So what would you say about a country that sacrificed its sovereignty without collapse or compulsion? That had no obvious enemies, a basically sound economy and a broadly functional democracy, and chose to swap it for remote governance by the hereditary elite of another nation, beholden to a corrupt financial centre?(1)
What would you say about a country that exchanged an economy based on enterprise and distribution for one based on speculation and rent?(2) That chose obeisance to a government which spies on its own citizens, uses the planet as its dustbin, governs on behalf of a transnational elite which owes loyalty to no nation, cedes public services to corporations, forces terminally ill people to work(3) and can’t be trusted with a box of fireworks, let alone a fleet of nuclear submarines? You would conclude that it had lost its senses.
So what’s the difference? How is the argument altered by the fact that Scotland is considering whether to gain independence, rather than whether to lose it? It’s not. Those who would vote no – now, a new poll suggests, a rapidly diminishing majority(4) – could be suffering from system justification.
System justification is defined as the “process by which existing social arrangements are legitimised, even at the expense of personal and group interest”(5). It consists of a desire to defend the status quo, regardless of its impacts. It has been demonstrated in a large body of experimental work, which has produced the following surprising results.
System justification becomes stronger when social and economic inequality is more extreme. This is because people try to rationalise their disadvantage by seeking legitimate reasons for their position(6). In some cases disadvantaged people are more likely than the privileged to support the status quo. One study found that US citizens on low incomes were more likely than those on high incomes to believe that economic inequality is legitimate and necessary(7).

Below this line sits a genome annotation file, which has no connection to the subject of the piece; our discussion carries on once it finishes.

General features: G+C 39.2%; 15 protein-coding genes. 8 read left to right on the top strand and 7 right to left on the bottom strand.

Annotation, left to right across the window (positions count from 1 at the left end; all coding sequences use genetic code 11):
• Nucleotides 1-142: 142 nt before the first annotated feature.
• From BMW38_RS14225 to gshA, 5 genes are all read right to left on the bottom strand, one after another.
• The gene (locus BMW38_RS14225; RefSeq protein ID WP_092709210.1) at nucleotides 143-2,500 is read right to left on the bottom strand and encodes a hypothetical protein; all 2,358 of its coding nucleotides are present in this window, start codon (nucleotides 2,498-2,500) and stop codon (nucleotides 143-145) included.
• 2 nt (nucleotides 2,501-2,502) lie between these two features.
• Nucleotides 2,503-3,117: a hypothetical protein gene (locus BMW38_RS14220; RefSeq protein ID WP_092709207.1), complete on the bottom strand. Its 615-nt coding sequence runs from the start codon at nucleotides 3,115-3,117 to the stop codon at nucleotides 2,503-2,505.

It explains why women in experimental studies pay themselves less than men, why people in low status jobs believe their work is worth less than those in high status jobs, even when they’re performing the same task, and why people accept domination by another group(8). It might help to explain why so many people in Scotland are inclined to vote no.
The fears the no campaigners have worked so hard to stoke are – by comparison to what the Scots are being asked to lose – mere shadows. As Adam Ramsay points out in his treatise Forty-Two Reasons to Support Scottish Independence, there are plenty of nations smaller than Scotland which possess their own currencies and thrive(9). Most of the world’s prosperous nations are small: there are no inherent disadvantages to downsizing(10).
Remaining in the UK carries as much risk and uncertainty as leaving. England’s housing bubble could blow at any time. We might leave the EU. Some of the most determined no campaigners would take us out: witness Ukip’s intention to stage a “pro-Union rally” in Glasgow on September 12(11). The Union in question, of course, is the UK, not Europe. This reminds us of a crashing contradiction in the politics of such groups: if our membership of the EU represents an appalling and intolerable loss of sovereignty, why is the far greater loss Scotland is being asked to accept deemed tolerable and necessary?